Python development – scrap stream data

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from lxml.html import fromstring
from lxml.etree import tostring

import urllib2


request=urllib2.urlopen("http://www.yahoo.com")



html=request.read()


try:

	root=fromstring(html)

except Exception, e:

	print "root", e
	continue
	
	
p_tags=root.xpath("//p[contains(@class,'stream-summary')]")




for p in  p_tags:
	try:
		print p.text
		print
	except Exception, e:
		print e
		exit()

print "End",



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Python Developer – Send an email using Python

This example shows how to send an email (SMTP)
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Make the needed changes where there’s *** in the code



import smtplib
import time
import sys

from email.mime.image import MIMEImage
from email.mime.multipart import MIMEMultipart
from email.mime.text import MIMEText
from email.header import Header
from email.utils import formataddr

print 'start'

#------------------------------------------------------
# change the parameters according to your SMTP settings
_my_name="*** Your name *** "
_smtp_domain='*** enter here your smtp server name ***'
_port=587 # put the right port
_login_user ='*** enter here the SMTP user name (usually your email) ****'
_password='*** enter here your password ***'
_from='%s <%s>' % (_my_name,_login_user)
_to='*** enter here the recipient email ***'
#------------------------------------------------------
html='

Hello,
This is an eample

' msg = MIMEText(html, 'html') msg['Subject'] = 'OT PROJECTS - a Python sample email procedure' msg['From'] = _from msg['To'] = _to msg['Reply-to']=_from tries=0 while tries<3: # for login try: email_server = smtplib.SMTP(_smtp_domain,_port) email_server.login(_login_user,_password) tries=4 # exit the try except: print 'email error, wait 10 sec.' time.sleep(4) tries+=1 # try again after 10 seconds if tries==3: sys.exit('Error login in to email server') try: rv=email_server.sendmail(_from, _to, msg.as_string()) except Exception as e: print 'Error sending email: ', e email_server.quit() print 'send email completed'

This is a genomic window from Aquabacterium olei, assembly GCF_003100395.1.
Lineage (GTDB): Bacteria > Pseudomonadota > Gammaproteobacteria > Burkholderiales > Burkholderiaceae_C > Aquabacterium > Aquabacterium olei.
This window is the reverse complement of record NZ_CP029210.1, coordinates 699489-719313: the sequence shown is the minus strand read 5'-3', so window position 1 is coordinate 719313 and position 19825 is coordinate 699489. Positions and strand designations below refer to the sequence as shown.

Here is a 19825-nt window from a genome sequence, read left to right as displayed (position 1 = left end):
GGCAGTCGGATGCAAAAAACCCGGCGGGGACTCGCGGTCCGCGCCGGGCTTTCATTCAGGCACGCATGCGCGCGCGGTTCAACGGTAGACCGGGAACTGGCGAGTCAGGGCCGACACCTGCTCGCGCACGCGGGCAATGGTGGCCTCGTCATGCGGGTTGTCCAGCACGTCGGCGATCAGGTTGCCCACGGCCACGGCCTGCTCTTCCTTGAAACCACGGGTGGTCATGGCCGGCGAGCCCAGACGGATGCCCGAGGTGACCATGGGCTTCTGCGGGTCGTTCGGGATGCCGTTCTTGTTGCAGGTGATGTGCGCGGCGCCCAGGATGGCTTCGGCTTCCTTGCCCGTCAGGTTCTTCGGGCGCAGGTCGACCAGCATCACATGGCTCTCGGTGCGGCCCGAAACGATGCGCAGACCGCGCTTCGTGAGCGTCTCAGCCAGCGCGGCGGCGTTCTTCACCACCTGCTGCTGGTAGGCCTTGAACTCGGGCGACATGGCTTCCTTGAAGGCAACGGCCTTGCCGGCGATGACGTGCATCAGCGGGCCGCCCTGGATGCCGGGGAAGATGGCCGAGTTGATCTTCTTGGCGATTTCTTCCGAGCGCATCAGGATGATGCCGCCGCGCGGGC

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Python Developer – Python socket example.

Socket server by default is TCP IP. Save the 2 codes in 2 files, run the server first.
* Note the client IP is pointed to 127.0.0.1, assuming the client and the server are on the same machine.

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This is the server file code:



#!/usr/bin/python
import socket
import time

print "Socket server started"
socket_server = socket.socket()         
ip = '0.0.0.0' 
port = 5050 #choose any, larger than 1024 (otherwise you need to have admin/root permission to execute)               
socket_server.bind((ip, port))        

socket_server.listen(5)                 
while True:
   client, client_address = socket_server.accept()     
   print client_address, 'connected'
   client.send('Connection time: ' + str(time.asctime(time.localtime())))
   client.close()                


This is the client file code:



#!/usr/bin/python
import socket 
import time 
       
ip_of_the_socket_server = '127.0.0.1'
port_of_the_socket_server = 5050     # must be the server port number       

#send 10 messages, 10 sec delay between each
for i in range(1,11):
	my_connection = socket.socket()  
	my_connection.connect((ip_of_the_socket_server, port_of_the_socket_server))	
	print i,')', my_connection.recv(4096)
	my_connection.close
	time.sleep(10)




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SQL Developer – Creating a Stored Procedure – MSSQL (SQL server) and MySQL